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Königslutter am Elm is a town in the district of Helmstedt in Lower Saxony, Germany.

Königslutter
Old town and monastery church (Kaiserdom)
Old town and monastery church (Kaiserdom)
Coat of arms of Königslutter
Coat of arms
Königslutter is located in Germany
Königslutter
Königslutter
Coordinates: 52°15′N 10°49′E / 52.250°N 10.817°E / 52.250; 10.817Coordinates: 52°15′N 10°49′E / 52.250°N 10.817°E / 52.250; 10.817
CountryGermany
StateLower Saxony
DistrictHelmstedt
First mentioned1135
Government
 • MayorAlexander Hoppe (SPD)
Area
 • Total130.58 km2 (50.42 sq mi)
Elevation134 m (440 ft)
Population (2017-12-31)[1]
 • Total15,774
 • Density120/km2 (310/sq mi)
Time zoneCET/CEST (UTC+1/+2)
Postal codes38154
Dialling codes05353
Vehicle registrationHE
Websitewww.koenigslutter.de

Contents

GeographyEdit

 
Kaiserdom

It is located on the northeastern slopes of the Elm hill range, within the Elm-Lappwald Nature Park, about 23 km (14 mi) east of Brunswick, 15 km (9.3 mi) west of the district capital Helmstedt, and 20 km (12 mi) south of Wolfsburg.

The town has access to the Brunswick–Magdeburg railway at the Königslutter railway station, served by Regionalbahn trains to Brunswick and Helmstedt, and is traversed by the Bundesstraße 1 federal highway. The Bundesautobahn 2 runs about 6 km (3.7 mi) north of the town centre. Königslutter is a stop on the German Timber-Frame Road (Deutsche Fachwerkstraße) tourist route.

In its current form, the township with about 16,000 inhabitants was created in a 1974 administrative reform by joining the following 18 municipalities:

HistoryEdit

 
Church interior

A village called Lûtere in the Duchy of Saxony was first mentioned in an 1135 deed, when Emperor Lothair III established a Benedictine monastery here, centered on the Sts Peter and Paul Church, a prominent Romanesque basilica where he and his consort Richenza of Northeim as well as his son-in-law, the Welf duke Henry the Proud are also buried. The place was named after the nearby karst spring of the Lutter (from Middle High German: lauter, "pure") stream in the Elm hills.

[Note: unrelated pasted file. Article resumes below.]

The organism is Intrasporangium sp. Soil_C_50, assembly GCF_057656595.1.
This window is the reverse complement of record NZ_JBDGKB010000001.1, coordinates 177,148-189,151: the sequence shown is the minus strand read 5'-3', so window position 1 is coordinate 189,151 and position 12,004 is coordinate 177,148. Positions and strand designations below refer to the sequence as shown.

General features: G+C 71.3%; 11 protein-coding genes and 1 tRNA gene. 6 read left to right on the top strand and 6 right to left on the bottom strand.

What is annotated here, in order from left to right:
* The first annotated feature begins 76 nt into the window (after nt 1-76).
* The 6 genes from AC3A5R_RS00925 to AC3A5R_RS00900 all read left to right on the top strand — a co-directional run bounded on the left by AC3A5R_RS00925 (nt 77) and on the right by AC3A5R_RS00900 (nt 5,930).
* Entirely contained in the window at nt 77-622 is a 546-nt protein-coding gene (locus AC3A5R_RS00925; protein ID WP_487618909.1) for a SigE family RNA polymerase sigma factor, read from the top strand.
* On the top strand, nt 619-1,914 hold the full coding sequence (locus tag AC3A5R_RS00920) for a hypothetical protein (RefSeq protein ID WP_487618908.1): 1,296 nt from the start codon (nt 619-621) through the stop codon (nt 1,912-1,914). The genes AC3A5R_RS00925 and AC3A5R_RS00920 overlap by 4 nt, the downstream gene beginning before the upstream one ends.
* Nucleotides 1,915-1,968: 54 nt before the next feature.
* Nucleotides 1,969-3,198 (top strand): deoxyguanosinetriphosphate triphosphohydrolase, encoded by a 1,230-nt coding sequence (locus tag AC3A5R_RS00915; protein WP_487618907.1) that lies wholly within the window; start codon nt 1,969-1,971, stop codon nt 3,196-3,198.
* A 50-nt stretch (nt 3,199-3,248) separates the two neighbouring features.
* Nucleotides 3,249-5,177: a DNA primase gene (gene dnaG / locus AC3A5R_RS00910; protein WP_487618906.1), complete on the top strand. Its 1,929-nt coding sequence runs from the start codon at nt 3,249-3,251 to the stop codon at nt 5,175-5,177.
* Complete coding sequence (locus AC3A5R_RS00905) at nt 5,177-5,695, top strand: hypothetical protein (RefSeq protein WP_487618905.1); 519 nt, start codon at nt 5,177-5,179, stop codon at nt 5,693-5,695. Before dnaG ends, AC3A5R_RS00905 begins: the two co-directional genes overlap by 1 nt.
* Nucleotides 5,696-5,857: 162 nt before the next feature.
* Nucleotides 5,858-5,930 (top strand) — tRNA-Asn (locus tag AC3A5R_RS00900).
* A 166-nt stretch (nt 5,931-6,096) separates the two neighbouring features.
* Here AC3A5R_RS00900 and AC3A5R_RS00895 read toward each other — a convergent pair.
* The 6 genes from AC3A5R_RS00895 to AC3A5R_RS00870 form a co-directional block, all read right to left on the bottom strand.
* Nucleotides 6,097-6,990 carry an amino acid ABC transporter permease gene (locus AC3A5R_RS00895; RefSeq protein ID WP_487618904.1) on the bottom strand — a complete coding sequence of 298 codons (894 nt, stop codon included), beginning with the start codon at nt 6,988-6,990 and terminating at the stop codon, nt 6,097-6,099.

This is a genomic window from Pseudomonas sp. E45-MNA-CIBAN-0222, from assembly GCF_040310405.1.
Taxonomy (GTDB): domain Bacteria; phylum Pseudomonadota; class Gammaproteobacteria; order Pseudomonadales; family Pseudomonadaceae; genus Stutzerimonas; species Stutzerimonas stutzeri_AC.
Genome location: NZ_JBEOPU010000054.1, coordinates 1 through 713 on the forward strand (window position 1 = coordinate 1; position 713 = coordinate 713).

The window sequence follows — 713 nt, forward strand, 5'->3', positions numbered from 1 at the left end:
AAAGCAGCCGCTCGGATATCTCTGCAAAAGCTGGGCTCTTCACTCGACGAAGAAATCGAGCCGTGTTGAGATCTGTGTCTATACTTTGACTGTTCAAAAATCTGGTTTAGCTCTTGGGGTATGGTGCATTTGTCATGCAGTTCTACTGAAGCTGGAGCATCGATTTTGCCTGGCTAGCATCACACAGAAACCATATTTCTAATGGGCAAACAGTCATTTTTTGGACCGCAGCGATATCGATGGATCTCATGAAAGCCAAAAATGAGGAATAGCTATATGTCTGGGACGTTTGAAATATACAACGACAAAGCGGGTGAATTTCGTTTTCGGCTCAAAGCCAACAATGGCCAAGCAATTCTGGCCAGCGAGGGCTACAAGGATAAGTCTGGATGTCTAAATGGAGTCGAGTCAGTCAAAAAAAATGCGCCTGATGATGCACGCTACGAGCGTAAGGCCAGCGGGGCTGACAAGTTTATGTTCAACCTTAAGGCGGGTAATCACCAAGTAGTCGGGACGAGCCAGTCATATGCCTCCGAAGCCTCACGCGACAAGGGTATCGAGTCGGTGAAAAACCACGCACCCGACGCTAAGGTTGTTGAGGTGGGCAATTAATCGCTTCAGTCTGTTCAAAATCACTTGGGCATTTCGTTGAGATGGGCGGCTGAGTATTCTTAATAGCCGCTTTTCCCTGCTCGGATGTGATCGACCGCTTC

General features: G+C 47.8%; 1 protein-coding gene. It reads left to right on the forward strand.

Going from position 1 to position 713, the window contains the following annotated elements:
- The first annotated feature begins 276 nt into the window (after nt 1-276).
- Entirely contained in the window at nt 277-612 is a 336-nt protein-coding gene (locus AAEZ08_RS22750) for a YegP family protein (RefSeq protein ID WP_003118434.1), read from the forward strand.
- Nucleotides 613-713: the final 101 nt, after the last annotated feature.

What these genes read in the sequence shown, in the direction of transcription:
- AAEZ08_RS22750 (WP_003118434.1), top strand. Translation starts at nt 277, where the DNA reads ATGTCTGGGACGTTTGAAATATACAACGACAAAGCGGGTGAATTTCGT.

A water castle was erected around 1200 and in 1318 the surrounding settlement was documented as a market town. Around 1400 the Dukes of Brunswick granted the citizens of Luttere town privileges. From the late 14th century onwards, the place was called Konnigesluttere, referring to late Emperor Lothair III, King of the Romans.

Located on the trade route from Brunswick to Magdeburg (the present-day Bundesstraße 1), beer brewing and Elm limestone mining and cutting were its main industries in early modern times, while the monastery developed as a pilgrimage destination. Not until 1924, the monastery complex and the adjacent settlement of Oberlutter were incorporated into the town. The monastery church is known for its sculptural art and the tomb of the emperor.

PoliticsEdit

 
St Sebastian Church and town hall

Seats in the town's assembly (Rat) as of 2011 local elections:

In 2013 the assembly has voted to enter in merger negotiations with neighbouring Wolfsburg.

MayorsEdit

Since November 2011 Alexander Hoppe (SPD) is the mayor of Königslutter. Former mayors:

  1. Walter Lüders (1948–1949)
  2. Friedrich Schmook (1949–1953)
  3. Karl Köhler (1953–1954)
  4. Friedrich Schmook (1954–1956)
  5. Karl Köhler (1956–1968)
  6. Otto Schwarzbach (1968–1972)
  7. Frieda Fricke (1972–1973)
  8. Gustav Uhde (1973–1974)
  9. Helmut Albrecht (1974–1976)
  10. Alfred Küchenthal (1976–1981)
  11. Helmut Albrecht (1981–1986)
  12. Alfred Küchenthal (1986–1996)
  13. Arnulf Baumann (1996–2001)
  14. Margot Albrecht (2001–2002)
  15. Ottomar Lippelt (2002–2011)
  16. Alexander Hoppe (since 2011)

Twin townsEdit

Königslutter is twinned with the following towns:

Notable peopleEdit

 
Samuel Hahnemann in 1841

NotesEdit

External linksEdit

  Koenigslutter travel guide from Wikivoyage

  •   "Königslutter". Encyclopædia Britannica. 15 (11th ed.). 1911.
  • Official site